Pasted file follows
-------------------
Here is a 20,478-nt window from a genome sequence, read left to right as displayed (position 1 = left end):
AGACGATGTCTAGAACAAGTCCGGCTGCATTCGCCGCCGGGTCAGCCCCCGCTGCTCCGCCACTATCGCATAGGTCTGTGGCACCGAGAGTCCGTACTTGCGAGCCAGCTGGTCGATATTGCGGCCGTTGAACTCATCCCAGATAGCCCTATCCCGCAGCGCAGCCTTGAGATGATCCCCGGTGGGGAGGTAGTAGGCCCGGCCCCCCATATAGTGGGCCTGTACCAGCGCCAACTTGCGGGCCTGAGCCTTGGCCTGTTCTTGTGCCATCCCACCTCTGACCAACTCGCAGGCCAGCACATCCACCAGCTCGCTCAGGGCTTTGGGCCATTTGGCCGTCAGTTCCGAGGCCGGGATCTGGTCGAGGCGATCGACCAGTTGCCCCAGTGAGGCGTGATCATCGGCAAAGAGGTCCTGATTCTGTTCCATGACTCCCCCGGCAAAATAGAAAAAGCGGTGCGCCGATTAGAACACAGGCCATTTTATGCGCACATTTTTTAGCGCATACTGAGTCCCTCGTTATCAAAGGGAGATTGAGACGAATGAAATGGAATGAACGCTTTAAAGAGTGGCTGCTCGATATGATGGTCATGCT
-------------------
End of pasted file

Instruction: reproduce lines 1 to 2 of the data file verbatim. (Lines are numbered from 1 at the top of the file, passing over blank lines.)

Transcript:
Here is a 20,478-nt window from a genome sequence, read left to right as displayed (position 1 = left end):
AGACGATGTCTAGAACAAGTCCGGCTGCATTCGCCGCCGGGTCAGCCCCCGCTGCTCCGCCACTATCGCATAGGTCTGTGGCACCGAGAGTCCGTACTTGCGAGCCAGCTGGTCGATATTGCGGCCGTTGAACTCATCCCAGATAGCCCTATCCCGCAGCGCAGCCTTGAGATGATCCCCGGTGGGGAGGTAGTAGGCCCGGCCCCCCATATAGTGGGCCTGTACCAGCGCCAACTTGCGGGCCTGAGCCTTGGCCTGTTCTTGTGCCATCCCACCTCTGACCAACTCGCAGGCCAGCACATCCACCAGCTCGCTCAGGGCTTTGGGCCATTTGGCCGTCAGTTCCGAGGCCGGGATCTGGTCGAGGCGATCGACCAGTTGCCCCAGTGAGGCGTGATCATCGGCAAAGAGGTCCTGATTCTGTTCCATGACTCCCCCGGCAAAATAGAAAAAGCGGTGCGCCGATTAGAACACAGGCCATTTTATGCGCACATTTTTTAGCGCATACTGAGTCCCTCGTTATCAAAGGGAGATTGAGACGAATGAAATGGAATGAACGCTTTAAAGAGTGGCTGCTCGATATGATGGTCATGCT